St. John’s Wort
PART USED: Whole plant
PROPERTIES: Antidepressant, Tonic, Antimicrobial, Antiviral, Sedative, Anti-inflammatory, Astringent, Expectorant, Diuretic
SYSTEMS AFFECTED: Nervous, Urinary, Reproductive, Digestive
POSSIBLE USES: neuralgias, encapsulated viruses, bed-wetting, menstrual pain, diarrhea, headaches
INGREDIENT IN: ABF, LN, MS, MW, NT, PN
St. John’s Wort acts as a tonic for the nervous system and can be used for nervous exhaustion, long-term anxiety, sleep difficulties, and for depression. It may also be helpful in treating the anxiety of withdrawal with addictions. St. John’s Wort is said to alleviate the lowered vitality that may accompany menopause.
The sedative effect of this herb reduces blood pressure, while supporting capillary fragility. St. John’s Wort benefits the uterus and can be used for painful, heavy, irregular periods, as well as for the symptoms of PMS. This herb also has a diuretic action. It has been used to good effect for bed-wetting in children. Perhaps it is the diuretic effect or the sedative, calming effect, or maybe, it is a combination of the two attributes that make it so effective.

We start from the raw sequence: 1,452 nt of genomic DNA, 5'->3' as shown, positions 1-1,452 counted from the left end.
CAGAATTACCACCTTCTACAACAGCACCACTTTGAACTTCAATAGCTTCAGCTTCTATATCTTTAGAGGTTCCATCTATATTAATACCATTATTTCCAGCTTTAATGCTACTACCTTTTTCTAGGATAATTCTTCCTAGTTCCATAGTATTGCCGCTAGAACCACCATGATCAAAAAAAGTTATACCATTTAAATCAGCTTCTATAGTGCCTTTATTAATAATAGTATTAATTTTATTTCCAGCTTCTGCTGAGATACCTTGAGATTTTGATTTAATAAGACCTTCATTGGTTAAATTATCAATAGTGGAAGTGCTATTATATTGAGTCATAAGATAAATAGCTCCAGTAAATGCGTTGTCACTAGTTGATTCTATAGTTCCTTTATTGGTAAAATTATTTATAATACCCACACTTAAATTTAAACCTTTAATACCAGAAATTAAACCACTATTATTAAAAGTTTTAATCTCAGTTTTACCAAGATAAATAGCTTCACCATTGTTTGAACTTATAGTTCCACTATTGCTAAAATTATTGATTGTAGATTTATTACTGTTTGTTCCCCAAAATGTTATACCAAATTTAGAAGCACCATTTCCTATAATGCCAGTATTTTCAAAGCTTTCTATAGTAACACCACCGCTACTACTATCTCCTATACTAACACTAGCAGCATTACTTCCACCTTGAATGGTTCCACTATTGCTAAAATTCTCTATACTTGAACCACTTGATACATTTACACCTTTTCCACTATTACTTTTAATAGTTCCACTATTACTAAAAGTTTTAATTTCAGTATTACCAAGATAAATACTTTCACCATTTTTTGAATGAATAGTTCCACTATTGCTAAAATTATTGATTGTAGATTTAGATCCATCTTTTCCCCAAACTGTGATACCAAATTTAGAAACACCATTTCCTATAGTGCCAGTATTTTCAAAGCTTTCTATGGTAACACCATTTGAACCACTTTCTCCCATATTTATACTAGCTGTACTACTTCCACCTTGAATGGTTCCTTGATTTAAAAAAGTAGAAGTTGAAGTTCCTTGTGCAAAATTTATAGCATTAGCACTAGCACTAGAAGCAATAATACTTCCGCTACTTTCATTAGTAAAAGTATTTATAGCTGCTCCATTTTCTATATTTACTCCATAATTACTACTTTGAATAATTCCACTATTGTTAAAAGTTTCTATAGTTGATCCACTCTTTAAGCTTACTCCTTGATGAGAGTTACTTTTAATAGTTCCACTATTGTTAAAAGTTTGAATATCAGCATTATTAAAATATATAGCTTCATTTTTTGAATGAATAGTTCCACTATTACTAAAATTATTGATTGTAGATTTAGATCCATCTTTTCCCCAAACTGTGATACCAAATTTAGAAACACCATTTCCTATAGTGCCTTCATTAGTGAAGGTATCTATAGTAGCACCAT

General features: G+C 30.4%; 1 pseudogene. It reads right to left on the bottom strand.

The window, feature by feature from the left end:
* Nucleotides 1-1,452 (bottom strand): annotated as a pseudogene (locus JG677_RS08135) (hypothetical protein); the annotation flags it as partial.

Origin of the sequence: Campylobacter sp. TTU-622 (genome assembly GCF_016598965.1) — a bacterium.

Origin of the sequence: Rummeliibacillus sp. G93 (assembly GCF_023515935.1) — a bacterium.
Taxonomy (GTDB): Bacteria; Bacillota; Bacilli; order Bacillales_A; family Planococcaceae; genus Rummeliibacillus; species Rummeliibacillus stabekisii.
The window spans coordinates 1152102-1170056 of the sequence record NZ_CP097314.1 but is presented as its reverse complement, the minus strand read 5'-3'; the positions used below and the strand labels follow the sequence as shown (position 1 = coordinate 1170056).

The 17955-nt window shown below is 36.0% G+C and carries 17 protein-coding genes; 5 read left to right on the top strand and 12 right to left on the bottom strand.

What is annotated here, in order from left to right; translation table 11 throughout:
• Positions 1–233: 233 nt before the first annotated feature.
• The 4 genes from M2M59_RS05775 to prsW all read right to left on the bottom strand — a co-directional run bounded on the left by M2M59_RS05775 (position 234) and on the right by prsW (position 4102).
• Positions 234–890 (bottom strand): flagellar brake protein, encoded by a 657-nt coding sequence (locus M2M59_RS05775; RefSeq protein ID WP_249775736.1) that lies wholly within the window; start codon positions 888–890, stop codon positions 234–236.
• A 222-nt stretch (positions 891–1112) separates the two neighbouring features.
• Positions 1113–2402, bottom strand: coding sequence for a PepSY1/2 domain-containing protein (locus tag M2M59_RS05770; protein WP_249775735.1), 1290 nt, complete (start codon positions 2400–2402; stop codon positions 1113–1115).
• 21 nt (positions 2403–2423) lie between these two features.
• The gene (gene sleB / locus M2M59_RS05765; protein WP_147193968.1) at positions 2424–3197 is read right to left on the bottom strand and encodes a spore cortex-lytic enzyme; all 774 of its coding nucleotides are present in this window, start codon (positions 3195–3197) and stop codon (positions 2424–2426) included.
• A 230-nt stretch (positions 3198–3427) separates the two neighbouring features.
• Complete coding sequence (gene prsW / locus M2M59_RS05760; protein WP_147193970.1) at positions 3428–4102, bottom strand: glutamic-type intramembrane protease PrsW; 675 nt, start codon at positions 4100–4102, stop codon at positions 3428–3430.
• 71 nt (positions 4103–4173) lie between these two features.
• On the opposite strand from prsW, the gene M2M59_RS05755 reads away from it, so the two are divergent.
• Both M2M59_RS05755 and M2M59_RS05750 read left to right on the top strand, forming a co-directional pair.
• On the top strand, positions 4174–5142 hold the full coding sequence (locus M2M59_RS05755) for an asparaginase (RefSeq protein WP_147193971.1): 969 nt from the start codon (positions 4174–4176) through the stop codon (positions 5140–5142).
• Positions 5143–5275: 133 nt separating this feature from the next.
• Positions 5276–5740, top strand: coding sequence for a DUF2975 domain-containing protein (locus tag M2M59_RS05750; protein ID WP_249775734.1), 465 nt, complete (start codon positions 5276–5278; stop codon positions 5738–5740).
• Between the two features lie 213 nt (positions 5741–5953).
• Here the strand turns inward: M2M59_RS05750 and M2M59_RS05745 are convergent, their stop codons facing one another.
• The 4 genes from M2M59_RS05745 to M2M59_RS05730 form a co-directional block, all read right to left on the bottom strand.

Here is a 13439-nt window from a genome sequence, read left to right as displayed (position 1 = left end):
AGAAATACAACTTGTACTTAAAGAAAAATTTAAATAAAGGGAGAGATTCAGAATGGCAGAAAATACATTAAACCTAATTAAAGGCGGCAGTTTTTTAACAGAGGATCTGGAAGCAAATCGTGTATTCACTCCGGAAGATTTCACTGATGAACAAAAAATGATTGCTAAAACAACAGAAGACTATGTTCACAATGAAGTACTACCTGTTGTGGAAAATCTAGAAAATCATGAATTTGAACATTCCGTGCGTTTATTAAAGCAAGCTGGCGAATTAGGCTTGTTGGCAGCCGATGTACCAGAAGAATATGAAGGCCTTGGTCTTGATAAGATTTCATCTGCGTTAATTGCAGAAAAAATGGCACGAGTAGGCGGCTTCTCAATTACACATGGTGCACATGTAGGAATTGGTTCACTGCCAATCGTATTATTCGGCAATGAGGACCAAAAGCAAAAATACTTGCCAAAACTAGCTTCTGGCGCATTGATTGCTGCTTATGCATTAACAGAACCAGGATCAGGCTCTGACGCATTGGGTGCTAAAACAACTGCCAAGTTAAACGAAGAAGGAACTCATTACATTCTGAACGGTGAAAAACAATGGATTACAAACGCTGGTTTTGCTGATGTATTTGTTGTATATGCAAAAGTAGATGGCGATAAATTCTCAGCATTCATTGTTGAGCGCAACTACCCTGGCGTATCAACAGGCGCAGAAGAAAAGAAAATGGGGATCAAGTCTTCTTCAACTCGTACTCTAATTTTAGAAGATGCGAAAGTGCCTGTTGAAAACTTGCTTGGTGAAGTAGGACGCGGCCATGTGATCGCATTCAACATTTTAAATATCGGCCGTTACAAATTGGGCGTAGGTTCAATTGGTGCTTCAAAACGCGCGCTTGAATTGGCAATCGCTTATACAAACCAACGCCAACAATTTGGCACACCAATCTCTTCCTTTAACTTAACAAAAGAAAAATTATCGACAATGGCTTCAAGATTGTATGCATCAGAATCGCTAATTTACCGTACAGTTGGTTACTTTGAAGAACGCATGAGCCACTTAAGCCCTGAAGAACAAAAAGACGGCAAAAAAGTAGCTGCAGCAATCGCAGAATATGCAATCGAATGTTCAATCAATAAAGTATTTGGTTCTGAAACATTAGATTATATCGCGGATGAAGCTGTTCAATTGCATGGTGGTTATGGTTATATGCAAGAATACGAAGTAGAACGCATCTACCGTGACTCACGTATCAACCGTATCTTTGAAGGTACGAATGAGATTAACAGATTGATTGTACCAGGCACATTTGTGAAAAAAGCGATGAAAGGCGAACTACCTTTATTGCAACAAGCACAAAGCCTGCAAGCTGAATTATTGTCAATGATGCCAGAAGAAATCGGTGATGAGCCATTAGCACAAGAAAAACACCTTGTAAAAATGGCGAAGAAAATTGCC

St. John’s Wort appears to act against encapsulated viruses. Those tested were herpes viruses and HIV, as well as hepatitis B and C. St. John’s Wort also has an expectorant action, while at the same time calming the patient. Truly an amazing combination of healing properties.
The astringent and antimicrobial action is effective in the digestive tract where it can treat gastroenteritis, diarrhea, and dysentery. It is also said to help ulcers and gastritis.
St. John’s Wort can be used both internally and externally for nerve pain and any kind of trauma to the nervous system. It is excellent used as a remedy for neuralgias such as trigeminal pain, sciatica, back pain, headaches, and shingles.
In 15 separate clinical trials patients given a placebo experienced more symptoms than those given extracts of the herb. There is, from time to time, concerns raised about St. John’s Wort reacting negatively to medications. I can find no actual proof—or even reasonable anecdotal evidence—to support this idea. St. John’s Wort has been highly valued since antiquity.
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